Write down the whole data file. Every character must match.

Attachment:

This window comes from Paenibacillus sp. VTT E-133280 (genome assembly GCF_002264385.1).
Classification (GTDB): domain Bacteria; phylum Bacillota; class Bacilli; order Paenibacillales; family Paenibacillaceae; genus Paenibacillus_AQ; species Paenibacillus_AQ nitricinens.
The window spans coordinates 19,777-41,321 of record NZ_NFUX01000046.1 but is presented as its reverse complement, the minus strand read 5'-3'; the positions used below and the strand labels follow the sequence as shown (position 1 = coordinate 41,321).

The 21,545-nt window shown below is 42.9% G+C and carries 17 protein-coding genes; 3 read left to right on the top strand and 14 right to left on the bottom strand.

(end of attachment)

This window comes from Paenibacillus sp. VTT E-133280 (genome assembly GCF_002264385.1).
Classification (GTDB): domain Bacteria; phylum Bacillota; class Bacilli; order Paenibacillales; family Paenibacillaceae; genus Paenibacillus_AQ; species Paenibacillus_AQ nitricinens.
The window spans coordinates 19,777-41,321 of record NZ_NFUX01000046.1 but is presented as its reverse complement, the minus strand read 5'-3'; the positions used below and the strand labels follow the sequence as shown (position 1 = coordinate 41,321).

The 21,545-nt window shown below is 42.9% G+C and carries 17 protein-coding genes; 3 read left to right on the top strand and 14 right to left on the bottom strand.